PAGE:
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World Heart Day: Cardiological Society of India and SATS to increase awareness about Sudden Cardiac Death and its mitigation

Kolkata, West Bengal: The Cardiological Society of India (CSI), the largest organization of Indian Cardiologists with over 5000 members, in association with Skills Academic Training and Simulation (SATS), a critical care society accredited by American Heart Association today announced the launch of an initiative on the occasion of World Heart Day to increase awareness towards the imminent danger of Sudden Cardiac Death (SCD) and teach basic principles of Cardio-Pulmonary Resuscitation (CPR).
A total of one crore Indians will be targeted through a digital campaign and physical kiosks in educational institutions, shopping malls, housing societies, police stations, post offices etc. as well as virtual web-based modules. Over the next three months, CSI will be imparting ‘Hands on CPR Training’ to 10,000 people from four metro cities – Kolkata, Mumbai, Chennai and Delhi.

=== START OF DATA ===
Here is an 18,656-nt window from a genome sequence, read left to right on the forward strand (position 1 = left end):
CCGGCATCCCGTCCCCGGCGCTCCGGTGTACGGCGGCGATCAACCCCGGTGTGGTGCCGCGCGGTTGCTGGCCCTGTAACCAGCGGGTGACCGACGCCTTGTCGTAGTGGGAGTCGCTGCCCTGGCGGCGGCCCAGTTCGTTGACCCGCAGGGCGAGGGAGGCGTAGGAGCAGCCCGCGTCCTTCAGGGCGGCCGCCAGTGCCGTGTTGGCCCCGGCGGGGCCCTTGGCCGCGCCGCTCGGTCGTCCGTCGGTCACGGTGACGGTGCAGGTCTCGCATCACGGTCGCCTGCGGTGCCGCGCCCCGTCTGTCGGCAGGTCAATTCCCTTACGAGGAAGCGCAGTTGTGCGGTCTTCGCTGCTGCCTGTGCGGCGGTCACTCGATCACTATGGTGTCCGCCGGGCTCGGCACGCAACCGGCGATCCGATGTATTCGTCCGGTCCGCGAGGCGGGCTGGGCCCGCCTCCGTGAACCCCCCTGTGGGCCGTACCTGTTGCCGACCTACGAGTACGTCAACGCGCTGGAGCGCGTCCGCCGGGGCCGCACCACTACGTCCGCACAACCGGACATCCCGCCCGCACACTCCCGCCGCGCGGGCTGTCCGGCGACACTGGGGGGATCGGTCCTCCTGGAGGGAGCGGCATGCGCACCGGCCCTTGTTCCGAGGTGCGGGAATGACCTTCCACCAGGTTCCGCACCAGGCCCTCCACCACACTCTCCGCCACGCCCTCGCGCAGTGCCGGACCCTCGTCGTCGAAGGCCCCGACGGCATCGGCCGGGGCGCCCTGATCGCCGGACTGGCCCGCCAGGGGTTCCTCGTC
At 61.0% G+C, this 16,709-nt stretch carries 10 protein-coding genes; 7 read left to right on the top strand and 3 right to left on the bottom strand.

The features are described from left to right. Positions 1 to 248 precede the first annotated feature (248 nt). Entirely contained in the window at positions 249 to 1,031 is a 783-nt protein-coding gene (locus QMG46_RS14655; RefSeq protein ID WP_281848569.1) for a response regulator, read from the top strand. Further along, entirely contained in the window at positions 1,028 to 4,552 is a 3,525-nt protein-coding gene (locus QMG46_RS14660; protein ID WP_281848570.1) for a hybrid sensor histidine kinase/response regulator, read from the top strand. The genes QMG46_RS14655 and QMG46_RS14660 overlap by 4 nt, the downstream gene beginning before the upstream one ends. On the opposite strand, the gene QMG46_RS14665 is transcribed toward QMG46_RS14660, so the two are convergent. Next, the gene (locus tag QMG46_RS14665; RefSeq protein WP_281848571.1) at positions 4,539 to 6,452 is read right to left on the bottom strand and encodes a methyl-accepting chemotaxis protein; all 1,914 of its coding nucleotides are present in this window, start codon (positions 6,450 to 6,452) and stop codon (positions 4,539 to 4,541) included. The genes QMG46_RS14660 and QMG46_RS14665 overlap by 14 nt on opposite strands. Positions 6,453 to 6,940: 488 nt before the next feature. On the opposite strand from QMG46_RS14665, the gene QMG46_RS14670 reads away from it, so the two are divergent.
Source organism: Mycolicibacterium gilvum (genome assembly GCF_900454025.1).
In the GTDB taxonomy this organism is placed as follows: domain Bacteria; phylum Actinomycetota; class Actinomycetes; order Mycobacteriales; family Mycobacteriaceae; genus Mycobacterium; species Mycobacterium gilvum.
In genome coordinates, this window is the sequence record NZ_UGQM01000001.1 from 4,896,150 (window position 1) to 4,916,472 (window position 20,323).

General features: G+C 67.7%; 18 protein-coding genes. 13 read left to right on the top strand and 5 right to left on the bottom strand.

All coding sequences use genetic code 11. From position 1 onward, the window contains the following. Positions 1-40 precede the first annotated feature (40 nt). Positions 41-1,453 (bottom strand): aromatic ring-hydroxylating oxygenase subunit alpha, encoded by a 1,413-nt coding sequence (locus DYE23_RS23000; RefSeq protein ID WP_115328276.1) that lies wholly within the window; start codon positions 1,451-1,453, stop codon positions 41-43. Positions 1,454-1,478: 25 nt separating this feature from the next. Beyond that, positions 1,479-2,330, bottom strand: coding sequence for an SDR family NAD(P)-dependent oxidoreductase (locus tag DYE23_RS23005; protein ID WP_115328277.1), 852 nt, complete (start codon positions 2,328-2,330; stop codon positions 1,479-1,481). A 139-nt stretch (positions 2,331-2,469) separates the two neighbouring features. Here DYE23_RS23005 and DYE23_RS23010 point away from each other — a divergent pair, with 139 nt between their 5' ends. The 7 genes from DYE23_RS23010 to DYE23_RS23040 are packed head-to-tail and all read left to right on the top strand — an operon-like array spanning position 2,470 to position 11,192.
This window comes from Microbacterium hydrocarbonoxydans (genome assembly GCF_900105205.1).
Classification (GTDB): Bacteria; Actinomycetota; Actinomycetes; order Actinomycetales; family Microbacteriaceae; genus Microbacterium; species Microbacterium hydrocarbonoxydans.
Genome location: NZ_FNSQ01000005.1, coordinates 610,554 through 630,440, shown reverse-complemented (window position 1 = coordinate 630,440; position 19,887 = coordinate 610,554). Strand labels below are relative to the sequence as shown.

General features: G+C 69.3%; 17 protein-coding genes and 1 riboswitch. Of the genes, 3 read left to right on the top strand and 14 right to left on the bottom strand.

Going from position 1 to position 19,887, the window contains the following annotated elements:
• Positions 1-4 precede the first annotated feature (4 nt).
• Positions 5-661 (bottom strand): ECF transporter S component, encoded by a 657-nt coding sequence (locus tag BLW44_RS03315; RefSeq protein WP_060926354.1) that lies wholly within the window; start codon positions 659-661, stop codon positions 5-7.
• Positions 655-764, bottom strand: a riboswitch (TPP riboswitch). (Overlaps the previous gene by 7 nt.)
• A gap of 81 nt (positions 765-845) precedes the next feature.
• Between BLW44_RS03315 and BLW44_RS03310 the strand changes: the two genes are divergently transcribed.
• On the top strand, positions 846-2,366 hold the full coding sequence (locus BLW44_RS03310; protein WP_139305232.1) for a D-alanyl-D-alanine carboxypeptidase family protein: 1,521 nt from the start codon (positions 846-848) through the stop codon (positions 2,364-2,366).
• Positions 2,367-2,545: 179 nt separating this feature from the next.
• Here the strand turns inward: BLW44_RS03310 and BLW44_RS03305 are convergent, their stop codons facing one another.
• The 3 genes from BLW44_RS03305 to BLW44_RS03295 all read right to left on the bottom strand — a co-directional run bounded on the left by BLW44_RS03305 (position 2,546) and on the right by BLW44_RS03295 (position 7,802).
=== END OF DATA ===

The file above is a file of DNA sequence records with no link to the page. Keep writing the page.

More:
This initiative will be supported by Sun Pharma, the No. 1 pharmaceutical company in India. For the past two years, Sun Pharma has been running a campaign under the banner, ‘Making India Heartstrong’ to build awareness among patients on cardiovascular risk factors.
Disease burden in India
The annual incidence of Sudden Cardiac Death is around 53 cases per one lakh population, and roughly accounts for 5.6 percent of total deaths in India. The fact that economically productive younger people are predominantly victims of SCD is also a matter of grave concern.
The main reason for SCD is an underlying myocardial infarction or heart attack. In people suffering from heart attack, SCD accounts for 50 percent of deaths in the hospitalized period and in the subsequent follow-up period. Half of these deaths tend to occur in the immediate month following the heart attack, and the remainder within a year of the initial heart attack.
A number of factors predict that there will be an explosion in the number of people in our country succumbing to SCD in the near future. The chief reason being the rising incidence of coronary artery disease even in the younger population.
To counter this growing threat, the immediate focus in our country should be identifying and treating people with risk factors for heart attacks, wider reach of lay people trained in CPR techniques to attend to patients quickly, timely medical treatment of heart attack patients, and ensuring that proven life-saving drugs are prescribed and used correctly. These are the very reasons that post-heart attack death and SCD have shown a remarkable decline in developed countries.
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